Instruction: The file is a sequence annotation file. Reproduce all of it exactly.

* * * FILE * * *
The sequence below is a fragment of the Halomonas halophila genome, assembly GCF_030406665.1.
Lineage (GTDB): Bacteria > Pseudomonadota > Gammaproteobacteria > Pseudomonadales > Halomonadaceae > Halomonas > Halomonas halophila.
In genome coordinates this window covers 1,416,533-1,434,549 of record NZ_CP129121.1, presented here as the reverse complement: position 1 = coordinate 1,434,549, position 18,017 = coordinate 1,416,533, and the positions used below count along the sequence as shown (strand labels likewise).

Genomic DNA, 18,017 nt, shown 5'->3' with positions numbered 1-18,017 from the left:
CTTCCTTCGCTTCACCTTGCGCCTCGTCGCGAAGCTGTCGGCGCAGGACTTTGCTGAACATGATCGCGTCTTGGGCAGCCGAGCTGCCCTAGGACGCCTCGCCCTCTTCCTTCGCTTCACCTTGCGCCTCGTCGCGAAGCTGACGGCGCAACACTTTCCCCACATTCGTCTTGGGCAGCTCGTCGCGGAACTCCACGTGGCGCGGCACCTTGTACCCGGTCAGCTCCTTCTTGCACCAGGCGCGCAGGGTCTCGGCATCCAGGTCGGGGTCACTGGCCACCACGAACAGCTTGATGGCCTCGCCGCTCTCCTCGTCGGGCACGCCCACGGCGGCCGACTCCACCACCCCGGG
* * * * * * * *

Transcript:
The sequence below is a fragment of the Halomonas halophila genome, assembly GCF_030406665.1.
Lineage (GTDB): Bacteria > Pseudomonadota > Gammaproteobacteria > Pseudomonadales > Halomonadaceae > Halomonas > Halomonas halophila.
In genome coordinates this window covers 1,416,533-1,434,549 of record NZ_CP129121.1, presented here as the reverse complement: position 1 = coordinate 1,434,549, position 18,017 = coordinate 1,416,533, and the positions used below count along the sequence as shown (strand labels likewise).

Genomic DNA, 18,017 nt, shown 5'->3' with positions numbered 1-18,017 from the left:
CTTCCTTCGCTTCACCTTGCGCCTCGTCGCGAAGCTGTCGGCGCAGGACTTTGCTGAACATGATCGCGTCTTGGGCAGCCGAGCTGCCCTAGGACGCCTCGCCCTCTTCCTTCGCTTCACCTTGCGCCTCGTCGCGAAGCTGACGGCGCAACACTTTCCCCACATTCGTCTTGGGCAGCTCGTCGCGGAACTCCACGTGGCGCGGCACCTTGTACCCGGTCAGCTCCTTCTTGCACCAGGCGCGCAGGGTCTCGGCATCCAGGTCGGGGTCACTGGCCACCACGAACAGCTTGATGGCCTCGCCGCTCTCCTCGTCGGGCACGCCCACGGCGGCCGACTCCACCACCCCGGG